Due to the complexity of the previous government that was made up of different parties from all ends of the political spectrum — from Naftali Bennett on the right to Meretz and Ra’am on the left — all of these achievements did not come through legislation, but through regulations that various ministers implemented. This fact may be to the community’s detriment, because new government ministers could just as easily reverse them.

The far-right’s goal of reforming the justice system could also hurt LGBTQ achievements, some of which resulted from Supreme Court decisions. The legislation of the Override Clause will give the Knesset the authority to re-enact a law that the High Court has invalidated, thereby overruling Supreme Court decisions.

Poll indicates most LGBTQ Israelis fear right-wing government

In a study the Israeli Institute for Gender and LGBTQ Research at the Aguda conducted before the election, 87 percent of LGBTQ Israelis said that they fear the next Knesset will violate their rights. This fear is not only from the lack of promotion of pro-LGBTQ legislation, but also from the promotion of regulations and laws that will actively harm LGBTQ organizations. 

If the right-wing government fulfills its promises, it would remove the LGBTQ education organization Hoshen from schools, end financial support for Israel Gay Youth, ban hormone treatments for transgender people and provide financial support for organizations that offer conversion therapy. And as we have learned during all the years of the LGBTQ struggle, when public figures incite against members of the community, this affects the public and the verbal cancellation turns into discrimination of LGBTQ people in businesses, bullying in schools against LGBTQ students and physical assaults in the street.

How LGBTQphobic will the next government be?

The results of the elections in Israel are the will of the Israeli voter. The people of Israel gave a significant power to parties that seek to harm the rights of the LGBTQ community, but these parties were not necessarily elected due to being anti-LGBTQ. 

The fact that Ben Gvir and Smotrich and their parties received significant support is not necessarily about LGBTQ issues, but it is mainly based on the state of internal security in Israel. Violence and crime in large areas of the country that have become no man’s land, the internal terrorism that culminated in riots in Arab Jewish cities in May 2021, and the disappointment of many from the right-wing parties that entered the last government together with an Arab party caused many voters, some of them LGBTQ, to vote for extreme right-wing parties.

Another parameter that helped Ben Gvir and Smotrich in the election is the timing. 

They entered an election system in which there is no other right-wing party except Likud. All the right-wing leaders (Avigdor Lieberman, Bennett and Gideon Sa’ar) moved towards the center-left and new, more extreme right-wing leaders who previously failed to enter the Knesset filled the vacuum.

The people of Israel are patiently waiting to see what the results will be and how the map of the blocks will look. We still won’t know which government will be formed, even after the final results are announced. Netanyahu will receive the mandate from the president and will begin the task of forming the government, which history has already taught us is impossible to predict how it will end. Israeli politics is unpredictable and full of surprises, and any possibility we didn’t think about can become a reality.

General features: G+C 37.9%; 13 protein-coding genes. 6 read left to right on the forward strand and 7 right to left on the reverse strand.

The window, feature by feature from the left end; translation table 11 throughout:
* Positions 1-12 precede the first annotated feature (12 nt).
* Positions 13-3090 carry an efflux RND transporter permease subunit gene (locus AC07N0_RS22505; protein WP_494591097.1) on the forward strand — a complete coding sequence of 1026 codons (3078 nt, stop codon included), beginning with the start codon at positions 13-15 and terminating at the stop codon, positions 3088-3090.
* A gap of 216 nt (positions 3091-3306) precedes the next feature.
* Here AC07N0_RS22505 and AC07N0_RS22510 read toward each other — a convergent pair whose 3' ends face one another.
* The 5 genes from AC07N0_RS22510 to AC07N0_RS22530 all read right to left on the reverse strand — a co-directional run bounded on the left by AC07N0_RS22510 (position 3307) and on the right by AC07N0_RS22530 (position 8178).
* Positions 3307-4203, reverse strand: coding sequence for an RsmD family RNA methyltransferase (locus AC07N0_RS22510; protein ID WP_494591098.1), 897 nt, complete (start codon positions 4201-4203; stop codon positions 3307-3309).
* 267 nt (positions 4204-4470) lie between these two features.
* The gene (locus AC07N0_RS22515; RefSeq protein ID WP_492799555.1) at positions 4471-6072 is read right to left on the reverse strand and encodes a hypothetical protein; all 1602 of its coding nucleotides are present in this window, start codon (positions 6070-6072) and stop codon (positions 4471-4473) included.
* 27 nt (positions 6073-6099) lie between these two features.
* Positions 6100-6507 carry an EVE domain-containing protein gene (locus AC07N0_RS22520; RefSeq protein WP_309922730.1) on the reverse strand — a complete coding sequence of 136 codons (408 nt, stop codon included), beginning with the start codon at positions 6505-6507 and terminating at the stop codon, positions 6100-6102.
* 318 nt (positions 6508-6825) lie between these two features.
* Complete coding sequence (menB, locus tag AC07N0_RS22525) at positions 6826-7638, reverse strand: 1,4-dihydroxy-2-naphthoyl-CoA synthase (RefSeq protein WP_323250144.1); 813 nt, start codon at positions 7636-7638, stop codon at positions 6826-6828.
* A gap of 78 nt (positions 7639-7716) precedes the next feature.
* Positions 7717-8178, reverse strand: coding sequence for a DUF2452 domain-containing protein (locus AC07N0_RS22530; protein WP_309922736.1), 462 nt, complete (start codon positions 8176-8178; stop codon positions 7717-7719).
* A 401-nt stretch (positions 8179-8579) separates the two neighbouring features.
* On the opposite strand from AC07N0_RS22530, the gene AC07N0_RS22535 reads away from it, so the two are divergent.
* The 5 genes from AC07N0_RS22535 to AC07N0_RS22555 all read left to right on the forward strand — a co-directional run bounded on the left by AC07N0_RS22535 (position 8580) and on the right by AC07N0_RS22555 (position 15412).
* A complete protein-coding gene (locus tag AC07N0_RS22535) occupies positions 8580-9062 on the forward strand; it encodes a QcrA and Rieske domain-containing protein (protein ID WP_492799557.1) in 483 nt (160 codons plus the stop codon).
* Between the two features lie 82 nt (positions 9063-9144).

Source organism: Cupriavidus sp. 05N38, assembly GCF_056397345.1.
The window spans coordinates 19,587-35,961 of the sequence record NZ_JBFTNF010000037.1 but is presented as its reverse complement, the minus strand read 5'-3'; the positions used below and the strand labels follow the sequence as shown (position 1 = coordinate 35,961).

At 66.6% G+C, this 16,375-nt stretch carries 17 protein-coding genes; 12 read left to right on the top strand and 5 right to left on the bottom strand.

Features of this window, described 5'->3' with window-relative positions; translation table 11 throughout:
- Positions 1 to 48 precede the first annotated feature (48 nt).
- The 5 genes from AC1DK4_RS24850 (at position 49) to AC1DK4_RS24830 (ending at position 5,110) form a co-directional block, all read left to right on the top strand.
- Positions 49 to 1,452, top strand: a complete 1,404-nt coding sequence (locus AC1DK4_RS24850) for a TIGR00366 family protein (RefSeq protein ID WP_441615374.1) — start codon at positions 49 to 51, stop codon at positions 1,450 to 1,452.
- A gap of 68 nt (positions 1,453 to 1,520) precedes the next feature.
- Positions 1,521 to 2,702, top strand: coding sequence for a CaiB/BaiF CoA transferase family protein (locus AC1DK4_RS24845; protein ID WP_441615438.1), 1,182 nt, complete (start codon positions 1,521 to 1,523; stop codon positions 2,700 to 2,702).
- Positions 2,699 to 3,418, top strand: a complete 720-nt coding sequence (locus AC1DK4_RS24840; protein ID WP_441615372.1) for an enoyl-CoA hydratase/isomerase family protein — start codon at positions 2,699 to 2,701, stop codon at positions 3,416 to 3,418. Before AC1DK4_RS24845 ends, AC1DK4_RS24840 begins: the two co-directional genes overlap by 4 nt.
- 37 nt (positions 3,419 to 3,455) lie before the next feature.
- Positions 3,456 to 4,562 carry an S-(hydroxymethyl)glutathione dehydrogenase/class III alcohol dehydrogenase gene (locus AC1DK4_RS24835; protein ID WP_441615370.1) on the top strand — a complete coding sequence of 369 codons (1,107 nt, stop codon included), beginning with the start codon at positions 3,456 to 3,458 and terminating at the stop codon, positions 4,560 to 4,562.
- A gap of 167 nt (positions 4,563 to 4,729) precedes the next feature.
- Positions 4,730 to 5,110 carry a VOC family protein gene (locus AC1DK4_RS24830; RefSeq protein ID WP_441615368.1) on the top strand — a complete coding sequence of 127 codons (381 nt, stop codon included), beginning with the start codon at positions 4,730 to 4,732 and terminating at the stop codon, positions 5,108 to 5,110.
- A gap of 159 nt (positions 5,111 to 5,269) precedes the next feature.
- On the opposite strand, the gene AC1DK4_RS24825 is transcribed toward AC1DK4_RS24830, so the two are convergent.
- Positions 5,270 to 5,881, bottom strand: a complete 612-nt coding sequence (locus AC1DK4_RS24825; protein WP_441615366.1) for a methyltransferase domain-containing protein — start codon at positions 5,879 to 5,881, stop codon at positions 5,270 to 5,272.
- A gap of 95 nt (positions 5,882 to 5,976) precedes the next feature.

It is likely that in the first phase Netanyahu will choose to form a narrow right-wing government with his natural ultra-orthodox and Religious Zionist partners. In this case, Netanyahu will depend on extremist Zionist elements, such as Smotrich and Ben Gvir, and even Maoz, each of whom has the power to topple the government.  

The question is whether those parties will use their power to harm LGBTQ achievements and even enact anti-LGBTQ laws, and if so, how will the more liberal Likud members, LGBTQ members and their supporters, will react to these proposals, and whether both parties will be willing to endanger the right-wing government on this subject?

Later, difficulties at home, including excessive demands of the extreme parties, or international pressure from the outside, may cause Netanyahu to strive to expand the government, and perhaps even to replace the extreme elements with more moderate centrist elements such as Benny Gantz. Such a government would be less anti-LGBTQ, but even here the chance of promoting LGBTQ issues is almost non existent, and it is likely that there will be no progress with what will remain. No anti-LGBTQ laws will be promoted either.

Two points to consider

The first one is how the new Knesset members who proudly declared themselves to be LGBTQphobic will sit in a coalition and cooperated with Ohana, a gay MP and a father for two children who he had via surrogate. 

The second one is how will Netanyahu and the secular Likud members deal with the extreme demands of the religious parties, which range from the closing of places of entertainment on Shabbat, the termination of women’s service in the IDF, and the application of Torah laws to the judicial system.

“Just as the outgoing government protected the rights of all citizens of the country, the incoming government is also expected to do the same.,” outgoing Health Minister Nitzan Horowitz, a member of the LGBTQ community who will not enter the next Knesset, said. “If Smotrich or Ben Gvir think they will harm women’s rights, LGBTQ or Arabs, a large and strong front will stand in front of them and will prevent this from them.”

Will the opposition to this new government will be strong and determine enough to stop these scenarios from happening? 

Only time will tell. 

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Middle East

Amman coffee shop becomes safe space for LGBTQ Jordanians

[email protected] owner Madian discusses coming out in Middle East



Madian Aljazerah (Photo courtesy of Madian Aljazerah)